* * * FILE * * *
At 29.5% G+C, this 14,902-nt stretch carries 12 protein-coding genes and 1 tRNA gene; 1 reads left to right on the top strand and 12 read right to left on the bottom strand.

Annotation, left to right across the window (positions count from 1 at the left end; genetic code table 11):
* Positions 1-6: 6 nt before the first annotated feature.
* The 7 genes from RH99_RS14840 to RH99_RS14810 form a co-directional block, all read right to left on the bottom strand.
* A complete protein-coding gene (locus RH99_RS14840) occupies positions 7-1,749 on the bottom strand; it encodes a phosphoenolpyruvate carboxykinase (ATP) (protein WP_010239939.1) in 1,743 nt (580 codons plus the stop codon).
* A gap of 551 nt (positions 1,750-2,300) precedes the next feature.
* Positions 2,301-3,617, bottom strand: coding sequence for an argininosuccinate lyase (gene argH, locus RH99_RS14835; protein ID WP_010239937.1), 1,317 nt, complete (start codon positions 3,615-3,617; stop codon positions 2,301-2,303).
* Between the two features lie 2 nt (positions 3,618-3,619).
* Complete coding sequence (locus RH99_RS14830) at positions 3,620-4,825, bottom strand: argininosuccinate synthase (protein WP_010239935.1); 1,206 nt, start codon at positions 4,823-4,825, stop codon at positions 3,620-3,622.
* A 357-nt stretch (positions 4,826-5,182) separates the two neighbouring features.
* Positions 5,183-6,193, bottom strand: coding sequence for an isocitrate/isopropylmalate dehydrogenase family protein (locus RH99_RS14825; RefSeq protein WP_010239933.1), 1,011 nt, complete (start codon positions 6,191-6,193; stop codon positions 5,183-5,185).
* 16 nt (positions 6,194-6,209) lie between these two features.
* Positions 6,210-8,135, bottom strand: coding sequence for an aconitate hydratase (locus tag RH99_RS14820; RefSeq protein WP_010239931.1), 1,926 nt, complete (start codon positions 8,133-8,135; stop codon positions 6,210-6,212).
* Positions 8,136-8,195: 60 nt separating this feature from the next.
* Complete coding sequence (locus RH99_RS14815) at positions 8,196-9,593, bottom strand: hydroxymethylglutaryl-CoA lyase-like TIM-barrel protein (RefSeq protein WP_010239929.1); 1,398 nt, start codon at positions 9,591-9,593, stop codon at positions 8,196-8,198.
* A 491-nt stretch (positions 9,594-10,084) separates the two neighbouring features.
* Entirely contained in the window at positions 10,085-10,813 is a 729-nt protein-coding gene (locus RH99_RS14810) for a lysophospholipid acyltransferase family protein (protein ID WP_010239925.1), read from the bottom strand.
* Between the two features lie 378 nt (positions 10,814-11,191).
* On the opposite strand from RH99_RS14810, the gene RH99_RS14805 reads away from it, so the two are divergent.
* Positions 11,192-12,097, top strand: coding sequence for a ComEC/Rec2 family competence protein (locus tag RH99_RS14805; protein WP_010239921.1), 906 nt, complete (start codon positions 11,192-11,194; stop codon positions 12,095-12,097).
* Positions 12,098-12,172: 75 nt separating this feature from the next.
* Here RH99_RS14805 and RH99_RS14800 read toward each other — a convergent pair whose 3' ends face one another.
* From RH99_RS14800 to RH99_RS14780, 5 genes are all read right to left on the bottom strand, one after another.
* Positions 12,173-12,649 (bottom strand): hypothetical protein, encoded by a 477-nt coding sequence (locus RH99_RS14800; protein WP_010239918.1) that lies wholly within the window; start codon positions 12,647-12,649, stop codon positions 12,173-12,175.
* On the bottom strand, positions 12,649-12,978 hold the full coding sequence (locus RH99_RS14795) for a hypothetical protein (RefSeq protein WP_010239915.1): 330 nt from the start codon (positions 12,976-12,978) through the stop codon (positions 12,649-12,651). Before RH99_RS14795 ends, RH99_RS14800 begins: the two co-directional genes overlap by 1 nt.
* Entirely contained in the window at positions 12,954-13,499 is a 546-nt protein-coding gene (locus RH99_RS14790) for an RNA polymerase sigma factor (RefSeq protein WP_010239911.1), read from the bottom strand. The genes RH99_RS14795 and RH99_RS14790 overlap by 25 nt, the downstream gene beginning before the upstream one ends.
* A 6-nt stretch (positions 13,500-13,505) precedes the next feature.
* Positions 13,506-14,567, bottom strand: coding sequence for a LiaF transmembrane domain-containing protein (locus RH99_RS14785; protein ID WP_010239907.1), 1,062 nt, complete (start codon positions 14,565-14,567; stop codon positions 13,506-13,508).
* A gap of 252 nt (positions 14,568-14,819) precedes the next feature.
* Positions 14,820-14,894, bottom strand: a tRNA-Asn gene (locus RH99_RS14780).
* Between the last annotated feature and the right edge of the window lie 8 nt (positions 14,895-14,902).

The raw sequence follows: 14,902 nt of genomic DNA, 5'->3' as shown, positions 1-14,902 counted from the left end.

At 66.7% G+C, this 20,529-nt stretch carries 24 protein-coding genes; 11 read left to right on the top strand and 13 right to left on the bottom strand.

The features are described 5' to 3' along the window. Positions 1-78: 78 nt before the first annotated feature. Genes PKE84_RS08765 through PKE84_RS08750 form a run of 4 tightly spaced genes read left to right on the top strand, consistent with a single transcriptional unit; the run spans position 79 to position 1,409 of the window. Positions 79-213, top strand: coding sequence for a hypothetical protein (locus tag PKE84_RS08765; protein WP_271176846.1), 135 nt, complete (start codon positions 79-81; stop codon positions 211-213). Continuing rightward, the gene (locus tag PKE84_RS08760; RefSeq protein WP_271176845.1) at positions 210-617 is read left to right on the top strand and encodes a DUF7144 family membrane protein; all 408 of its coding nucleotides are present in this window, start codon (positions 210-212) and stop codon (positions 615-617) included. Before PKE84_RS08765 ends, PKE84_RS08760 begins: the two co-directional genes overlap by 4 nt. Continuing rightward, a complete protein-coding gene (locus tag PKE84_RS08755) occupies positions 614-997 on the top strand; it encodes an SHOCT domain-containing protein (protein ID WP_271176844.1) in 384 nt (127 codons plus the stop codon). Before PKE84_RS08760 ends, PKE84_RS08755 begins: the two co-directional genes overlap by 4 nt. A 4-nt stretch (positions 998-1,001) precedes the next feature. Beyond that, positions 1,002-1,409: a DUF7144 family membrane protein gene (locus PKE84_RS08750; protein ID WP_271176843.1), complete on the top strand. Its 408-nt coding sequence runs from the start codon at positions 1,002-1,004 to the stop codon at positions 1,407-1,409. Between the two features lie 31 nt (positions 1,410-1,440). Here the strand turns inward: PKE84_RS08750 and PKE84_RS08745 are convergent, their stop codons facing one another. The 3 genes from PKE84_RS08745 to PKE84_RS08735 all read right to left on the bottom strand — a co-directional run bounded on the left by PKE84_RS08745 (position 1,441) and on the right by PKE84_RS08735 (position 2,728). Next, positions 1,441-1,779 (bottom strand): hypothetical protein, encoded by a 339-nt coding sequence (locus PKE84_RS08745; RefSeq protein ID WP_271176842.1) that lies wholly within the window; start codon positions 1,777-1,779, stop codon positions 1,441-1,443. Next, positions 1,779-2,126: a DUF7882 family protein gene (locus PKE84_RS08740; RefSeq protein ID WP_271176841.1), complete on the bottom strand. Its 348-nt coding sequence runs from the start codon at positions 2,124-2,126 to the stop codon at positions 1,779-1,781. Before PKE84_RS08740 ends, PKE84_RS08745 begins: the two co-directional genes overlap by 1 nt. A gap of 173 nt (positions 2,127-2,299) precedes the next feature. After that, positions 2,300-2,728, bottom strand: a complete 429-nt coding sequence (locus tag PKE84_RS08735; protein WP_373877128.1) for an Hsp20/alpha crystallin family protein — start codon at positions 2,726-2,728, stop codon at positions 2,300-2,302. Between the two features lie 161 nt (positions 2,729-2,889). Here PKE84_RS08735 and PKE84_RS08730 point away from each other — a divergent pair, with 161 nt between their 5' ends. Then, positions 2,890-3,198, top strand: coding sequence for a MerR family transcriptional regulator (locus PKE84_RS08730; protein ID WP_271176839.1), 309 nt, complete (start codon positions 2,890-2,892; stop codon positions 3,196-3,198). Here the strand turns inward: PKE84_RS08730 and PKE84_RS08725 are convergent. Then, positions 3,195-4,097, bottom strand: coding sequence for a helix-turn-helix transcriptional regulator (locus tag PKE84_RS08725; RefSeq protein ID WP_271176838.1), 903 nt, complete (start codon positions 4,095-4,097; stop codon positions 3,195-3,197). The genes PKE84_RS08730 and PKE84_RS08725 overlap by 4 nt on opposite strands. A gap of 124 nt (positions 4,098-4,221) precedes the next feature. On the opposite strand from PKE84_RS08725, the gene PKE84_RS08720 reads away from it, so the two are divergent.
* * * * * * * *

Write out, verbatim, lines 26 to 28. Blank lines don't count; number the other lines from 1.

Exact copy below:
* Entirely contained in the window at positions 12,954-13,499 is a 546-nt protein-coding gene (locus RH99_RS14790) for an RNA polymerase sigma factor (RefSeq protein WP_010239911.1), read from the bottom strand. The genes RH99_RS14795 and RH99_RS14790 overlap by 25 nt, the downstream gene beginning before the upstream one ends.
* A 6-nt stretch (positions 13,500-13,505) precedes the next feature.
* Positions 13,506-14,567, bottom strand: coding sequence for a LiaF transmembrane domain-containing protein (locus RH99_RS14785; protein ID WP_010239907.1), 1,062 nt, complete (start codon positions 14,565-14,567; stop codon positions 13,506-13,508).